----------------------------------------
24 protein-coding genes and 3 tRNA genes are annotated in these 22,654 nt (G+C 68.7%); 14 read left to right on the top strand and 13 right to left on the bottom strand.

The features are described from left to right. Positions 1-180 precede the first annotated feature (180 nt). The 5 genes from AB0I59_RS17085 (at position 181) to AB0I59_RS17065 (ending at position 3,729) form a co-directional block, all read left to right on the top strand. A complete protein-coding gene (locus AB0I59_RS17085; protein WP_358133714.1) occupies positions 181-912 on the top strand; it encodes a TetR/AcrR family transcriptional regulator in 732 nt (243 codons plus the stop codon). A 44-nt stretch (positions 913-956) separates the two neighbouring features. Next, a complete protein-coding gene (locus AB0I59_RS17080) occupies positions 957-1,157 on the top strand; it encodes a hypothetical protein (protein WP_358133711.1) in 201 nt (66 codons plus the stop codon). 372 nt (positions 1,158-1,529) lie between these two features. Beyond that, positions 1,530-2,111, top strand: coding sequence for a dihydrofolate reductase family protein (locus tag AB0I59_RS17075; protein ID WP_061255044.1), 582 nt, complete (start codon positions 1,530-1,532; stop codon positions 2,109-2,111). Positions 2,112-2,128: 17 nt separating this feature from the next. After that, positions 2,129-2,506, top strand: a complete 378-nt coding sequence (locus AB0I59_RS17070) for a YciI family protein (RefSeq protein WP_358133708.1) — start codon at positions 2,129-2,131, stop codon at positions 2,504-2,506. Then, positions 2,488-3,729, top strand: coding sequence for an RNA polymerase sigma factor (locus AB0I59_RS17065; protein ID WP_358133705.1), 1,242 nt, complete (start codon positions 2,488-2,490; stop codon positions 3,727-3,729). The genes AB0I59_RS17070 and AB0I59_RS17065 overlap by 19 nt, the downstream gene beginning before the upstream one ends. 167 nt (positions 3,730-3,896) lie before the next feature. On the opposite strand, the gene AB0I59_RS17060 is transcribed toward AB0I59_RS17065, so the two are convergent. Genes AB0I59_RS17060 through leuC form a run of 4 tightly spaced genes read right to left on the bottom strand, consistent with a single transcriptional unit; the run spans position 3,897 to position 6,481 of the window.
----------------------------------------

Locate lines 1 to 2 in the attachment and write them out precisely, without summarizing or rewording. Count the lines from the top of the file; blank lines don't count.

24 protein-coding genes and 3 tRNA genes are annotated in these 22,654 nt (G+C 68.7%); 14 read left to right on the top strand and 13 right to left on the bottom strand.

The features are described from left to right. Positions 1-180 precede the first annotated feature (180 nt). The 5 genes from AB0I59_RS17085 (at position 181) to AB0I59_RS17065 (ending at position 3,729) form a co-directional block, all read left to right on the top strand. A complete protein-coding gene (locus AB0I59_RS17085; protein WP_358133714.1) occupies positions 181-912 on the top strand; it encodes a TetR/AcrR family transcriptional regulator in 732 nt (243 codons plus the stop codon). A 44-nt stretch (positions 913-956) separates the two neighbouring features. Next, a complete protein-coding gene (locus AB0I59_RS17080) occupies positions 957-1,157 on the top strand; it encodes a hypothetical protein (protein WP_358133711.1) in 201 nt (66 codons plus the stop codon). 372 nt (positions 1,158-1,529) lie between these two features. Beyond that, positions 1,530-2,111, top strand: coding sequence for a dihydrofolate reductase family protein (locus tag AB0I59_RS17075; protein ID WP_061255044.1), 582 nt, complete (start codon positions 1,530-1,532; stop codon positions 2,109-2,111). Positions 2,112-2,128: 17 nt separating this feature from the next. After that, positions 2,129-2,506, top strand: a complete 378-nt coding sequence (locus AB0I59_RS17070) for a YciI family protein (RefSeq protein WP_358133708.1) — start codon at positions 2,129-2,131, stop codon at positions 2,504-2,506. Then, positions 2,488-3,729, top strand: coding sequence for an RNA polymerase sigma factor (locus AB0I59_RS17065; protein ID WP_358133705.1), 1,242 nt, complete (start codon positions 2,488-2,490; stop codon positions 3,727-3,729). The genes AB0I59_RS17070 and AB0I59_RS17065 overlap by 19 nt, the downstream gene beginning before the upstream one ends. 167 nt (positions 3,730-3,896) lie before the next feature. On the opposite strand, the gene AB0I59_RS17060 is transcribed toward AB0I59_RS17065, so the two are convergent. Genes AB0I59_RS17060 through leuC form a run of 4 tightly spaced genes read right to left on the bottom strand, consistent with a single transcriptional unit; the run spans position 3,897 to position 6,481 of the window.